Federal judge orders FBI to release contents of Seth Rich’s laptop
By Thomas Lifson
The murder of DNC employee Seth Rich on July 10, 2016, has long aroused wariness on the part of people who suspected that he was the leaker of emails highly embarrassing to the Democrats, especially since Wikileaks founder Julian Assange suggested that a DNC insider was the source of the emails published by Wikileaks. Rich’s death was officially labeled by police the result of a failed robbery – nothing was stolen from him – and suspicions that anything more than robbery was involved in his death have been labeled “conspiracy theories.” Rich’s family has successfully sued and received apologies and settlements from several parties, including Fox News, for allegations about his death.
But the behavior of the FBI has continued to raise suspicions. ABC News reported in 2017, “FBI is not involved in Seth Rich case despite 'conspiracy theories,' officials say”, but subsequent FOIA lawsuits by Brian Huddleston, represented by attorney Ty Clevenger, have revealed this to be fake news. Clevenger was even at first told by the FBI that it didn’t have any information on Rich, but his FOIA lawsuit proved that incorrect. via Linkedin
Zachary Stieber of the Epoch Times reported last April:
The FBI has produced 68 pages relating to a Democratic National Committee (DNC) worker who was shot dead in 2016 in Washington, including an investigative summary that appears to suggest that someone could have paid for his death.
Seth Rich, who had been the DNC’s voter expansion data director, was shot dead in the early morning hours on July 16, 2016, near his home in the nation’s capital.
The slaying, which remains unsolved, fueled widespread media coverage, especially after WikiLeaks founder Julian Assange suggested that Rich was the WikiLeaks source for the leaked 2016 presidential campaign DNC emails. Rich’s family has called that notion a conspiracy theory.
The newly released files show that top Department of Justice officials met in 2018 and discussed Rich’s murder. They reviewed Rich’s financial records and didn’t identify any unusual deposits or withdrawals. (snip)
During the litigation, the FBI admitted for the first time that it had come into possession of files from Rich’s laptop. (snip)
On another page, it was said that “given [redacted] it is conceivable that an individual or group would want to pay for his death.”
“That doesn’t sound like a random street robbery,” Ty Clevenger, a lawyer, told The Epoch Times.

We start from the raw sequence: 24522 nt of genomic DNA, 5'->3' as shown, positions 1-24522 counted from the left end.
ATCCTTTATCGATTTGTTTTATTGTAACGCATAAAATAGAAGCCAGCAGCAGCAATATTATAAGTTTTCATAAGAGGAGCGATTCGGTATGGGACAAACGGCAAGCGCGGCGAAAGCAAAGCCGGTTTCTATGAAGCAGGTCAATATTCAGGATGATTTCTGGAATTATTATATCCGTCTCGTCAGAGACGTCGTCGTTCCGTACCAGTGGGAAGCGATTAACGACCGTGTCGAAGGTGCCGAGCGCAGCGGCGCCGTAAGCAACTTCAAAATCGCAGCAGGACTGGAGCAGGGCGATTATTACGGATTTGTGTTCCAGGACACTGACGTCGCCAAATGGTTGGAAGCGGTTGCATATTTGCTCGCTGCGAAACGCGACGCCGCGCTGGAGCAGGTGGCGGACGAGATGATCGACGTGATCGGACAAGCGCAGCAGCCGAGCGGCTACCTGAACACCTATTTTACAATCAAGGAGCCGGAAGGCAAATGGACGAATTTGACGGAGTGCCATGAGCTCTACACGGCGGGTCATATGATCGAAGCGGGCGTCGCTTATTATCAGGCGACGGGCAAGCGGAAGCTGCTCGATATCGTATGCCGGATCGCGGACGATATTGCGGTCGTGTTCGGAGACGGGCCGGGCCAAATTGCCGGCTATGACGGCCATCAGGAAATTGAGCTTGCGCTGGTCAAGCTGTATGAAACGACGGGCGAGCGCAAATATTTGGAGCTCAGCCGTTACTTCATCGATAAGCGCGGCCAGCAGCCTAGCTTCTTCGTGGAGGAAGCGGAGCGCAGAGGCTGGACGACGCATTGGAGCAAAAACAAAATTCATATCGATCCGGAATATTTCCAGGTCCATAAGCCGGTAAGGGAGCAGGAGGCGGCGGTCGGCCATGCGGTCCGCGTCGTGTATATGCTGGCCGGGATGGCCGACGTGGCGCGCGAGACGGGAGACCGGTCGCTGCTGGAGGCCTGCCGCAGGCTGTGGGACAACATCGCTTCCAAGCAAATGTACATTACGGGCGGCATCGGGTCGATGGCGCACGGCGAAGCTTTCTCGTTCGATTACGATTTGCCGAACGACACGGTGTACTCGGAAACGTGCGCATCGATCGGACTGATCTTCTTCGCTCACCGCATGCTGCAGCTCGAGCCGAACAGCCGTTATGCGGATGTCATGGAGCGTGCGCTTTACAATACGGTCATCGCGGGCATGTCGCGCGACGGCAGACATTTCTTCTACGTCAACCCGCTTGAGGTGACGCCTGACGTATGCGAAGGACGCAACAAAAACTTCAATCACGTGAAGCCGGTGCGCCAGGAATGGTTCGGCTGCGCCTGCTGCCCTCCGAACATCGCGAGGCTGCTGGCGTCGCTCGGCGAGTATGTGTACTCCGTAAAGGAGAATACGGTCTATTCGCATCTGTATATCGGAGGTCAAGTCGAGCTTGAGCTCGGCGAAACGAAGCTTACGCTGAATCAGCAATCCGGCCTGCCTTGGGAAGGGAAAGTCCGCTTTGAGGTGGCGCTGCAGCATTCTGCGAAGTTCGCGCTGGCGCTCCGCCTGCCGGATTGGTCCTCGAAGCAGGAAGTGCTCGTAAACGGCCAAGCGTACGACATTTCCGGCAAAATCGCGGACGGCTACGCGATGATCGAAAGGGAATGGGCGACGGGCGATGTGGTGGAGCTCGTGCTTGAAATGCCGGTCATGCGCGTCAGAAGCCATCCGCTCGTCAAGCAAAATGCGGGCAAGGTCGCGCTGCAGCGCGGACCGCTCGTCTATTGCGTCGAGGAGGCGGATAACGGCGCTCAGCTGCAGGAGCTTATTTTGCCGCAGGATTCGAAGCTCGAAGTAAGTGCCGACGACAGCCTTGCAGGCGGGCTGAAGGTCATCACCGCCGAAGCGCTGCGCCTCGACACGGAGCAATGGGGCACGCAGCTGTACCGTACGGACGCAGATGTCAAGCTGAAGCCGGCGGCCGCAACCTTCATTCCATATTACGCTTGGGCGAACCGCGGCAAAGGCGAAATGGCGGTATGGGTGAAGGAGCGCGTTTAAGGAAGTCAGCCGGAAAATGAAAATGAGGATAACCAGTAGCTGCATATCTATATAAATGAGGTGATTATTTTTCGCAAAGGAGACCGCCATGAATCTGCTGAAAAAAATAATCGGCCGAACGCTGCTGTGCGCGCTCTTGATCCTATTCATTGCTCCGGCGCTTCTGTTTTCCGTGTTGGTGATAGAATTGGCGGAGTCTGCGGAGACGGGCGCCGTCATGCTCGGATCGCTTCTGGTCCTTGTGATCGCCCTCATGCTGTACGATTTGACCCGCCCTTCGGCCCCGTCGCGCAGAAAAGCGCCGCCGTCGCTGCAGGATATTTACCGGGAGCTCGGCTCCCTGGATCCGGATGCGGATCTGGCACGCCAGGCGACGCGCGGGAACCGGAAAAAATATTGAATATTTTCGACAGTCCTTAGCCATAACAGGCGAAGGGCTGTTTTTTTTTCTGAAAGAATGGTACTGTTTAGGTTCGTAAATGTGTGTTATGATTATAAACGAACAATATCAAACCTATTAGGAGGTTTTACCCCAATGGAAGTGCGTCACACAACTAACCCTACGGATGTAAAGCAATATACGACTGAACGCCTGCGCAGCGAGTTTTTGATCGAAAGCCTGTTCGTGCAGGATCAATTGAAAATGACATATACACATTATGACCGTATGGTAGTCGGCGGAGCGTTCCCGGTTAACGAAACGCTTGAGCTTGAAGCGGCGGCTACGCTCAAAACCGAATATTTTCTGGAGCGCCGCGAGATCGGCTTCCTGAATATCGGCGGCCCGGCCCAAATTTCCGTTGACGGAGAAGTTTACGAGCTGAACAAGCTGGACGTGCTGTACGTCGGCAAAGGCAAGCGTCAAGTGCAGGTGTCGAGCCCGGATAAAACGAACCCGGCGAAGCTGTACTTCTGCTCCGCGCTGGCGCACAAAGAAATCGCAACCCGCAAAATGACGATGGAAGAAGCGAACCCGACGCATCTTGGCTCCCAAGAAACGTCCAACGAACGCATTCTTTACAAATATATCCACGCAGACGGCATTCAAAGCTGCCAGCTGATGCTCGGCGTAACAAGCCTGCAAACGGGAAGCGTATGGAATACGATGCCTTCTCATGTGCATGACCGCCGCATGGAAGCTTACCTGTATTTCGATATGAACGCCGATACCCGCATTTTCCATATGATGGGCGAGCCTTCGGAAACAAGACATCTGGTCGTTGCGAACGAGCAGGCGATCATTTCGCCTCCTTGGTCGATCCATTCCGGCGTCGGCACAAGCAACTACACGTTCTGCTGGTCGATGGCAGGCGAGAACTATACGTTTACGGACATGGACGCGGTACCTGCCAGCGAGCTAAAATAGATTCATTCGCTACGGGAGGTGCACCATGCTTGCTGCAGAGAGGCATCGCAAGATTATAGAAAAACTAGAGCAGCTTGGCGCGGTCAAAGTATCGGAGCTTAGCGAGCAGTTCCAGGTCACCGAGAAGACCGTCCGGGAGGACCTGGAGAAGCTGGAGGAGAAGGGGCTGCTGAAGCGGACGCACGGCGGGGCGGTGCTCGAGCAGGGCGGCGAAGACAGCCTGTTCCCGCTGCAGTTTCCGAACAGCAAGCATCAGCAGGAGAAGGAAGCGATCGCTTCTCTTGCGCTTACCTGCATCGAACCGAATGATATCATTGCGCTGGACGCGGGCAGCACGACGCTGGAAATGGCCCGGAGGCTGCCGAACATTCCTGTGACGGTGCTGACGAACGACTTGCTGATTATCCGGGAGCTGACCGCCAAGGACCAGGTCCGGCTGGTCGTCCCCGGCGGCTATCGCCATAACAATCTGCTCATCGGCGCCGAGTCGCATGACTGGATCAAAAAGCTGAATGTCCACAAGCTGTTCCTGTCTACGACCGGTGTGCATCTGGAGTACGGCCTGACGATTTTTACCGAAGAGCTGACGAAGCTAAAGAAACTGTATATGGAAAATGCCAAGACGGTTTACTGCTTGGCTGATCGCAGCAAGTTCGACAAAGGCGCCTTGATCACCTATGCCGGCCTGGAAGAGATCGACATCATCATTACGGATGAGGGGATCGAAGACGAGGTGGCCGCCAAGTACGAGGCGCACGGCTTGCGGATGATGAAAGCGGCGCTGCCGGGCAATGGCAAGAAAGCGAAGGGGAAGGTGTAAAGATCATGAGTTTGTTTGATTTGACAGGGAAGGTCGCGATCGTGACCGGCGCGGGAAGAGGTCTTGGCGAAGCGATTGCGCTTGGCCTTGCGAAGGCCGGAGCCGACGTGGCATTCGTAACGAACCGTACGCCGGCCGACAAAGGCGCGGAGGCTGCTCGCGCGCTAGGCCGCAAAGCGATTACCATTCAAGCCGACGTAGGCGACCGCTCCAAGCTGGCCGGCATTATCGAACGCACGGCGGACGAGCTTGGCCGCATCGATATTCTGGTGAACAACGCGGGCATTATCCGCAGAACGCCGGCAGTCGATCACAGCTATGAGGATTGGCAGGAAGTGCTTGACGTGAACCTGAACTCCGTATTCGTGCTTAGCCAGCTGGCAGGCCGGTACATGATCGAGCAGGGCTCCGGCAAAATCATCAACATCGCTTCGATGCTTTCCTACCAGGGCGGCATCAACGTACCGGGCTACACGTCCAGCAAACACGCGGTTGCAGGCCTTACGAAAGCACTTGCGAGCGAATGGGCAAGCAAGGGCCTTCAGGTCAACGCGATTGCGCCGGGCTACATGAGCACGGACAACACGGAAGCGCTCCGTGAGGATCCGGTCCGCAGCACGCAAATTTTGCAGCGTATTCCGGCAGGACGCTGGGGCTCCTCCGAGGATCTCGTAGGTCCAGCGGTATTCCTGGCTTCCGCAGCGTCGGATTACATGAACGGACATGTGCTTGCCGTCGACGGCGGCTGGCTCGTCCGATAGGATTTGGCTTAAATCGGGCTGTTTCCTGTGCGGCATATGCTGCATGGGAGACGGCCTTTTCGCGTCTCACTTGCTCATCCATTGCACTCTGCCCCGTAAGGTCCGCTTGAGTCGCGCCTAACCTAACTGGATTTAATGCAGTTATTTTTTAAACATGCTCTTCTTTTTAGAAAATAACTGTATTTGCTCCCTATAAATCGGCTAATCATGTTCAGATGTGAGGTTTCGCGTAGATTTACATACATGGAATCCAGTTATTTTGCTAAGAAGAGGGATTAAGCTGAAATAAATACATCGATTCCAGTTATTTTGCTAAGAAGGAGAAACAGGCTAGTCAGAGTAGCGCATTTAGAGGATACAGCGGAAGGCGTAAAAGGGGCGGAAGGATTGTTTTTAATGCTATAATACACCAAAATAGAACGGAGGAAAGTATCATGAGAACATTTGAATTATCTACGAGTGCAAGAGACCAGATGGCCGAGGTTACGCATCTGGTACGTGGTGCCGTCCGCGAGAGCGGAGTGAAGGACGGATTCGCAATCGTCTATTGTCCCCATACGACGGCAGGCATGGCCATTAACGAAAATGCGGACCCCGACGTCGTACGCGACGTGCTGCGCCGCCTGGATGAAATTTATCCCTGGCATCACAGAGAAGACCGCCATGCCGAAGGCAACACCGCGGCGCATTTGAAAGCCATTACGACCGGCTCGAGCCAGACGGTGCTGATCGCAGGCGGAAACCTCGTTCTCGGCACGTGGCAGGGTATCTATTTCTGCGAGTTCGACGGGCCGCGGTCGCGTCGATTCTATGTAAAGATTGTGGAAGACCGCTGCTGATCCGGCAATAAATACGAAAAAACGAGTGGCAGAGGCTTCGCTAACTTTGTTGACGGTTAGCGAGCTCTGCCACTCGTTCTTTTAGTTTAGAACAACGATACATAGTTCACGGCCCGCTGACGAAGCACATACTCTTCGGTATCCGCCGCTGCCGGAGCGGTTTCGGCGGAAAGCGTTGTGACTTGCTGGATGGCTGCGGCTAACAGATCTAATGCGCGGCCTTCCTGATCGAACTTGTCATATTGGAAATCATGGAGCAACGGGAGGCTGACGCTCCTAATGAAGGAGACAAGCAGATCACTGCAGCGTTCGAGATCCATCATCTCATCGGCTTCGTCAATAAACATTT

But the FBI continued to withhold information from Rich’s laptop, and yesterday, the same reporter wrote:
I have no idea if Mr. Rich’s death was a simple robbery or something more. But the FBI, which has lost my trust, is behaving as if it has something to hide.The FBI must produce information from Seth Rich’s laptop computer to a Texas man, a federal judge ruled on Sept. 29.
The bureau improperly withheld the information from Brian Huddleston, the Texas man, according to a 53-page ruling from U.S. District Judge Amos Mazzant.
Rich was a Democratic National Committee staffer who was murdered around 4:20 a.m. in July 2016 in Washington. Officials have claimed the killing was done as part of a botched robbery.
The FBI has acknowledged it has files from Rich’s computer but tried withholding them from Huddleston, citing a portion of federal law that enables agencies to withhold information that would be a clear invasion of privacy interests when the interests are not outweighed by the public interest.
The bureau said that Rich’s family members have a privacy interest in preventing the release of the information that outweighs the public interest, but Mazzant, an Obama appointee, rejected the argument.
“The Court is not persuaded by the FBI’s argument that Seth Rich’s survivors have a privacy interest in withholding the entirety of the information contained on Seth Rich’s laptop,” he said.
“Pointedly, the FBI cites to no case law for the proposition that survivors of the deceased have a privacy interest in information related to the deceased’s favorite music or relationship history,” he added. (snip)
The bureau falsely told Clevenger when he asked for information on Rich that it didn’t possess any. Emails disclosed in a separate case proved the FBI wrong. The bureau identified some potentially responsive 20,000 files in response to Huddleston’s requests, later narrowing it down to 1,563 pages.
The FBI has only produced 75 pages to date, while withholding hundreds of others.
Hat tip: Ron Wright